These large lidded pots feature tall vertical sides, making them perfect for cooking batches of soups, stews, boiling larger portions of vegetables, boiling lobsters, crabs, and shellfish, or even deep frying in a pinch. You can also use a stock pot with a perforated insert to steam food above water. Like saucepans, stock pots come in a variety of quart sizes.
Pasta Cooker / Steamer
This type of pot is great to use for more than pasta, it works well for soups, stews, and boiled lobsters. The deep sided pot uses a pasta insert that lifts out to drain and a separate top basket to steam vegetables, seafood, and other foods. Some may have a perforated lid and pouring spout to make it easy to drain the water out into the sink while holding the ingredients in the pot.
Cast Iron Skillet
Every kitchen should have at least one versatile cast iron skillet in its inventory of cookware. This type of skillet holds high temperatures to sear, brown, and blacken foods. When properly seasoned with a thin layer of polymerized oil, it has a naturally stick-resistant surface and can go from stovetop to oven with ease. It adds iron to your foods and is chemical free. Cast iron is durable and will provide decades of use with a little care and maintenance. It requires handwashing and applications of vegetable or canola oil after cleaning and use to keep it seasoned and rust-free.
Woks are a popular, all-purpose Asian pan with high, sloping sides. They have a hot cooking surface on the bottom while being cooler on the sides. The sloping sides allow you to easily move ingredients around the pan with great control and versatility over the temperature. They are ideal for stir frying, steaming, and deep frying and have a long stick handle for griping and often a second helper handle for easier lifting from the stovetop.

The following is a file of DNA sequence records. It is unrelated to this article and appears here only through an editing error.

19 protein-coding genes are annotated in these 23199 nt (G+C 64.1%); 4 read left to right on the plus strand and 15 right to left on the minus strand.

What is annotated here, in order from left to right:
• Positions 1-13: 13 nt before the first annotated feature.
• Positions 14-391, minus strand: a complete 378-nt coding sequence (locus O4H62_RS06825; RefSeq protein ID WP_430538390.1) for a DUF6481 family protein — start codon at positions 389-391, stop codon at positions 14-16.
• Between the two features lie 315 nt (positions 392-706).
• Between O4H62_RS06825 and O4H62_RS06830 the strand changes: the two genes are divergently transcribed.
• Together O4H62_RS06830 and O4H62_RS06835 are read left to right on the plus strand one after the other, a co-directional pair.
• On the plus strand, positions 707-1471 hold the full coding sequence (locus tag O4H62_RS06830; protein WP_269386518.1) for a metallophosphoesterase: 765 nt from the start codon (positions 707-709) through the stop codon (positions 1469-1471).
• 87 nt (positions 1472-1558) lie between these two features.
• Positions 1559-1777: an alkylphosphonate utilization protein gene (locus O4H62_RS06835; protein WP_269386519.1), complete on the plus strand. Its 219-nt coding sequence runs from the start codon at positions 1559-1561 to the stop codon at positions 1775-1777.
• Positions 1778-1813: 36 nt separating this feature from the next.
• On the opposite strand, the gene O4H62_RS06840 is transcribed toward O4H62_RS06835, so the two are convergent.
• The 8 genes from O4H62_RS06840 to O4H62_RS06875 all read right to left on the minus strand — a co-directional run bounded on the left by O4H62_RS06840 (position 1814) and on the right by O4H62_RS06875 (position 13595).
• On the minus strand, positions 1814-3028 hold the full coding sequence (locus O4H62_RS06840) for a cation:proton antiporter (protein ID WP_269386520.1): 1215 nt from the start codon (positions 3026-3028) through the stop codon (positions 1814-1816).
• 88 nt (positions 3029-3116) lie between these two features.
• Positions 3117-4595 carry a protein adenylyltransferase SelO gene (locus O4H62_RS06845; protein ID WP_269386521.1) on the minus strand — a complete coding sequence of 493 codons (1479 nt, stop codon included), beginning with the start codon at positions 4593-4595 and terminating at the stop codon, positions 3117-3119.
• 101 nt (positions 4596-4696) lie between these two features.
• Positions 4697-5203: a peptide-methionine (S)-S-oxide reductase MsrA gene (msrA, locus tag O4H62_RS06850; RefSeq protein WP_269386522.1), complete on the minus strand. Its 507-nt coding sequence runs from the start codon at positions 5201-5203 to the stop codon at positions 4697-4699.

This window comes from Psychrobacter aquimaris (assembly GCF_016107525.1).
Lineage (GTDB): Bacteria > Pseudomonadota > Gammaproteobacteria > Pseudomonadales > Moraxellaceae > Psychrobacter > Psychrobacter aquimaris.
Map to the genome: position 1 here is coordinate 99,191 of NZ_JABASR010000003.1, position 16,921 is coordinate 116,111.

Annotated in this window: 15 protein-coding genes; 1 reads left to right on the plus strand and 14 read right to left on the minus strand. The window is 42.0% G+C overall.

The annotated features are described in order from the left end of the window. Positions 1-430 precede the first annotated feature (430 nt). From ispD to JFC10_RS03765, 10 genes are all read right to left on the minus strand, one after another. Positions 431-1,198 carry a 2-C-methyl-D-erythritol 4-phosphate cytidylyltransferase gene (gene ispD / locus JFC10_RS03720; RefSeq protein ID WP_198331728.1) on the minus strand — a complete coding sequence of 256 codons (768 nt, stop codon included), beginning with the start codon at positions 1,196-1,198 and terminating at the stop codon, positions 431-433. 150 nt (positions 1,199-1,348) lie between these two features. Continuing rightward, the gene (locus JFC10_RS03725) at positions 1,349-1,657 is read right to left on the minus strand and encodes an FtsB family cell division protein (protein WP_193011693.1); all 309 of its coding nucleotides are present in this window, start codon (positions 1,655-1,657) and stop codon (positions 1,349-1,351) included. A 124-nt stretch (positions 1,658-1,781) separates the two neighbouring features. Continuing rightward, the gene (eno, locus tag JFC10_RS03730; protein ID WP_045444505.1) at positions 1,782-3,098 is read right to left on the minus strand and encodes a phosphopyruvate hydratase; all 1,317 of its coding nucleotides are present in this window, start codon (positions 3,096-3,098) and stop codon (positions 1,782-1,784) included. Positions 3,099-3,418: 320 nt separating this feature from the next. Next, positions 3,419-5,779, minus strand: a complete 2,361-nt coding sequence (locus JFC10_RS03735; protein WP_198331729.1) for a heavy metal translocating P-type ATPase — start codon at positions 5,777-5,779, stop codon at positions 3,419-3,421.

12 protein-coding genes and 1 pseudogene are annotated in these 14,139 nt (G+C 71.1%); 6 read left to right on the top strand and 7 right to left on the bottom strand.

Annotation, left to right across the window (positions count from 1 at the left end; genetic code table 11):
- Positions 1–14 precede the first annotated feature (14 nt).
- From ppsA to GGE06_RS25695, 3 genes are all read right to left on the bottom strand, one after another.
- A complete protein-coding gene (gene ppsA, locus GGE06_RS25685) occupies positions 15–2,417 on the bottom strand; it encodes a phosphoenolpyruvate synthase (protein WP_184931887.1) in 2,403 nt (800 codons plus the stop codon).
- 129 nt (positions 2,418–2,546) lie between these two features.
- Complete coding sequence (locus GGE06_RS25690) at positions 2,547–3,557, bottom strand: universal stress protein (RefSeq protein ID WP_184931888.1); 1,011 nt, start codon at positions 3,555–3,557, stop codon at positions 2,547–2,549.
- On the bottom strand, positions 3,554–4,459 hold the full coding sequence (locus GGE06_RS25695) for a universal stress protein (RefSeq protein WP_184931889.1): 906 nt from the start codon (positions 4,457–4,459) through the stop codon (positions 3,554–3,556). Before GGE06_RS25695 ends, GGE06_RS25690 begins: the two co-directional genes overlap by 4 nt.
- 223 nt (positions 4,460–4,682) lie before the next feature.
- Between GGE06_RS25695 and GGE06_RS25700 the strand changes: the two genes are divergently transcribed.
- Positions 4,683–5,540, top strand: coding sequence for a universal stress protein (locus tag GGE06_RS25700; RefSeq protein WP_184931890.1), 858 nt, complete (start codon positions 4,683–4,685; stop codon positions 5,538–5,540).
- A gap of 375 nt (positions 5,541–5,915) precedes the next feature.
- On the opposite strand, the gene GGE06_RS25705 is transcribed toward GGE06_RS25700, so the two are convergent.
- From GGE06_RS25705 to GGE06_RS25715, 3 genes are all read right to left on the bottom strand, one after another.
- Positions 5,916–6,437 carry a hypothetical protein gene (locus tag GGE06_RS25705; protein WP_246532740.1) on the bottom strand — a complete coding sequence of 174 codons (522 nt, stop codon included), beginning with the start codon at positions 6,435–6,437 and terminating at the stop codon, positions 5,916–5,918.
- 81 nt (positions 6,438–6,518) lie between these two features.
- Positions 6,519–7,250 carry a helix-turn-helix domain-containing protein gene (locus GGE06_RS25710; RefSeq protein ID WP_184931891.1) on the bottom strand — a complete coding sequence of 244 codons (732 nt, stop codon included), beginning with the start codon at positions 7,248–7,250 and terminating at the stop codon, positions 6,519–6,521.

This versatile covered pot allows you to start dishes by braising them on the stovetop, finishing them in the oven, and serving them at the table. Its all-in-one design makes it a convenient addition to your cookware that saves you extra cleanup chores. Use it to make stocks and sauces, roasted chicken, pot roast, stews, risotto, and more.
Pressure cookers have lids that completely seal the pot while liquid is boiling inside. Pressure builds as the heated liquid creates steam, resulting in higher cooking temperatures and shorter cooking times. A safety valve will automatically vent the steam, and some models have a quick-release option to waste less time to cool food down. A detachable pressure regulator can adjust the pressure to low, medium, and high settings. Always use a timer when cooking with a pressure cooker to ensure you don’t overcook more delicate dishes or vegetables.
Roasting Pan / Roaster
A roaster is a large, rectangular pan with low sides that allow the oven’s heat to reach as much of the food as possible. It’s designed for roasting meats and poultry in the dry heat of an oven at relatively high temperatures. Roasting pans are commonly used with a roasting rack to elevate the food such as a turkey above the cooking surface and allowing the juices to drain to the bottom for use as gravy. Non-stick roasters are easier to clean, but regular cooking surfaces will make better gravy.
With its ridged cooking surface, a grill pan mimics the functionality of the grates of an outdoor grill. Its low sides increase air circulation to evenly brown meat and vegetables. A grill pan is designed for high-temperature cooking such as grilling and searing. If you like to have grill marks on your food, choose a cast iron or enameled cast iron grill pan. For easier clean-up, choose one with a non-stick finish.
A griddle is a broad, flat pan that sits flat on a stovetop over one or two burners. Griddles often have non-stick or stick-resistant surfaces and are great for cooking eggs, pancakes, grilled cheese, bacon, hamburgers, and other fast-cooking foods that cook better on a large, smooth cooking surface. Some have a depression around the rim to catch grease.
The final choice of what types of pans to purchase is a personal choice based on your budget and your methods and style of cooking. Start with a few basics including a few saucepans, a skillet, fry pan, stock pot, and sauté pan. More specialty pans such as a griddle, wok, Dutch oven, pressure cooker, and other task-specific cookware can be added as budget and need permits.